WELS (Wisconsin Evangelical Lutheran Synod) does.
I am a WELS Lutheran and the official position of the WELS is that it is incompatible with Biblical Christianity. I’m assuming the LCMS does? But not absolutely sure.

Apparently the laws have changed to where now you can be a practicisng Catholic and a Freemason, but you can not maintain Freemasonry membership if you become part of the Vatican.

-]/-]

I don’t believe this is so. Do you happen to have a source on hand?

boar2roar:
It seems that the reiteration in the early 80s is definitive. As it was issued by the CDF prefect with the authorisation of the Pope, it is essentially a Papal ban.

Thanks for your responses. Specifically how and why is Freemasonry incompatible with Christianity? As I understand it, the masons say you need to be a part of any religion apparently says its members are free to believe what religion they wish to, while the masons won’t make any preference for any religion over another. It’s as good as having a Theists club – something I doubt any denomination would object to.

The official reasoning, even for the Catholic Church, comes off as too hazy and vague, too disputable by the masons who can readily point to their own statutes to rebut the official reasoning.

Ben: Frankly I agree with you on the point of how silly it is. It looks like an adult version of a kid’s dress-up game. Except for the detail I learnt that the 33rd and 32nd degree masons are satanists, I did not understand why something that looks so ridiculous could be such a problem.

The problem with the 32nd and 33rd degree Masons is there praise for Lucifer, not Satan. There is actually some validity to their position that Lucifer and Satan are not the same being. Lucifer is simply the morning Star, or the Light Bringer, and Jesus himself is referred to the morning star in places in the NT. There is even a Saint Lucifer in the Catholic Church. This may be what leads to allegations of Satan worship.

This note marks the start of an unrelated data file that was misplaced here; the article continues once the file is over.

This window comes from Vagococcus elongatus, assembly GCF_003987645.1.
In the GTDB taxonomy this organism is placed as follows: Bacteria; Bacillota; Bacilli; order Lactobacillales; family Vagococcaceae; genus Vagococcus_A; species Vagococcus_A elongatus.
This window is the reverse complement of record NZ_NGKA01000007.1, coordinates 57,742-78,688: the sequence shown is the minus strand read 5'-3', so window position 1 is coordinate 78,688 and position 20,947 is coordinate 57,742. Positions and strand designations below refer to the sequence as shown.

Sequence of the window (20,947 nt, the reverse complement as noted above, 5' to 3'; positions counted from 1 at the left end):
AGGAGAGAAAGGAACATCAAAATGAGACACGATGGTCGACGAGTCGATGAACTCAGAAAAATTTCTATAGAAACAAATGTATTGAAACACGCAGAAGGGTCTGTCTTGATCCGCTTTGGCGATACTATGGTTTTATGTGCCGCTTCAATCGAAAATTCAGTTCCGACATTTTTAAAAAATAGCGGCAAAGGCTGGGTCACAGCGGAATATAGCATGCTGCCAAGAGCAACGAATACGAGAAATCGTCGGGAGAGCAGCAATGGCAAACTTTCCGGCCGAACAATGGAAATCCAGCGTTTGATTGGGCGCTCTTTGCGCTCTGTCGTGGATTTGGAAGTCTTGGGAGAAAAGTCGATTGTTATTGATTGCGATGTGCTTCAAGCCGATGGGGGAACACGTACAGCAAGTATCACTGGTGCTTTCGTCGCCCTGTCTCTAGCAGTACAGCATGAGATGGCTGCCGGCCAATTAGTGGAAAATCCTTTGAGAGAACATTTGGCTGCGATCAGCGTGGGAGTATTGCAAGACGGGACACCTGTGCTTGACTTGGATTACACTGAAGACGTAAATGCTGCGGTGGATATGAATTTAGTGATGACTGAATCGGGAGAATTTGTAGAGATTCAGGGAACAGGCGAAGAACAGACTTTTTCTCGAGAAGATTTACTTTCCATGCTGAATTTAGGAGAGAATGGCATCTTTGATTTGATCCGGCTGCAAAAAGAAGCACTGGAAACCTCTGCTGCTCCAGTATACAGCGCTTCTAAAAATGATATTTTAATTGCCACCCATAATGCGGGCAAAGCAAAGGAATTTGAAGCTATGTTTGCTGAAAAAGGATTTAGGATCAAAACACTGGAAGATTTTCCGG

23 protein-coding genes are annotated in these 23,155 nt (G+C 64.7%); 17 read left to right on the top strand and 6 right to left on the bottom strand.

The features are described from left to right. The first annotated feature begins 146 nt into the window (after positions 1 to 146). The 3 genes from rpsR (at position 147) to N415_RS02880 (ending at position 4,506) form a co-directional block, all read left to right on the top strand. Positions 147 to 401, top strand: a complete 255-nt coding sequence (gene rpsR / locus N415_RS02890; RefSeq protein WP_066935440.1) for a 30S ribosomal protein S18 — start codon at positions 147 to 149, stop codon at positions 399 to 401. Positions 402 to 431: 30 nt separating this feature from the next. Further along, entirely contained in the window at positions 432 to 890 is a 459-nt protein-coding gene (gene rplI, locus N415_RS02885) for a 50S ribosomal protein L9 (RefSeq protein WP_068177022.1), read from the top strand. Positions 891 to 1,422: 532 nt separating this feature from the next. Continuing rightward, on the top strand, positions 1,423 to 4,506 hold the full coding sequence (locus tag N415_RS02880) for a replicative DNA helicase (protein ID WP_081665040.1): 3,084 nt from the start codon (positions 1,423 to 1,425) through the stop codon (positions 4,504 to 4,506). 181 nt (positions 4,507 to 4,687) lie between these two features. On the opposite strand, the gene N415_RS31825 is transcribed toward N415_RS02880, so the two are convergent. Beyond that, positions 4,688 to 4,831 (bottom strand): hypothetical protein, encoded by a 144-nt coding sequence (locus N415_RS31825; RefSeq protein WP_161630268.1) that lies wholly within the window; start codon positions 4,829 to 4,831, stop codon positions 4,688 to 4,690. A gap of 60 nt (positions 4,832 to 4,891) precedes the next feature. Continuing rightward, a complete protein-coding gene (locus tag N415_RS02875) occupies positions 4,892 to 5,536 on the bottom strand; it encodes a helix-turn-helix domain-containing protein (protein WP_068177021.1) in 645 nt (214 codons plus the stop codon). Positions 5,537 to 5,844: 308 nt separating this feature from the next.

As a Mason, I view this as a good thing - but the trouble as a Christian is that it’s close to the heresy of Indifferentism in that we can’t view all religions as being part of a larger whole.

The official reasoning, even for the Catholic Church, comes off as too hazy and vague, too disputable by the masons who can readily point to their own statutes to rebut the official reasoning.

I think the CC reasoning is quite valid for many of the Masonic groups it’s encountered around the word - for example, in Mexico, Masons uses to kill Catholics! :mad:

That said, my lodge has a several really good Catholics (otherwise) so the two aren’t entirely incompatible under all circumstances.

Ben: Frankly I agree with you on the point of how silly it is. It looks like an adult version of a kid’s dress-up game. Except for the detail I learnt that the 33rd and 32nd degree masons are satanists, I did not understand why something that looks so ridiculous could be such a problem.

I’ve been in York Rite for a while and haven’t caught a whiff of Satanic weirdness - in fact quite the opposite. But otherwise, you’re correct in that Freemasonry is a rather fun and silly fraternity that has done a bit of good - but that’s here in the US.

Lucifer was the name of the highest ranking angel that fell from Heaven.Satan is the title God gave to this fallen angel, and he is a demon along with the rest of the fallen angels.

Is there any truth to Freemasonry having ties to the Knights Templar from the Middle Ages? I heard that once on a TV program but don’t know if there is any validity to it. That claim seems a little far-fetched to me but I’ve always wanted to ask a mason about it but I never knew anyone who was a mason.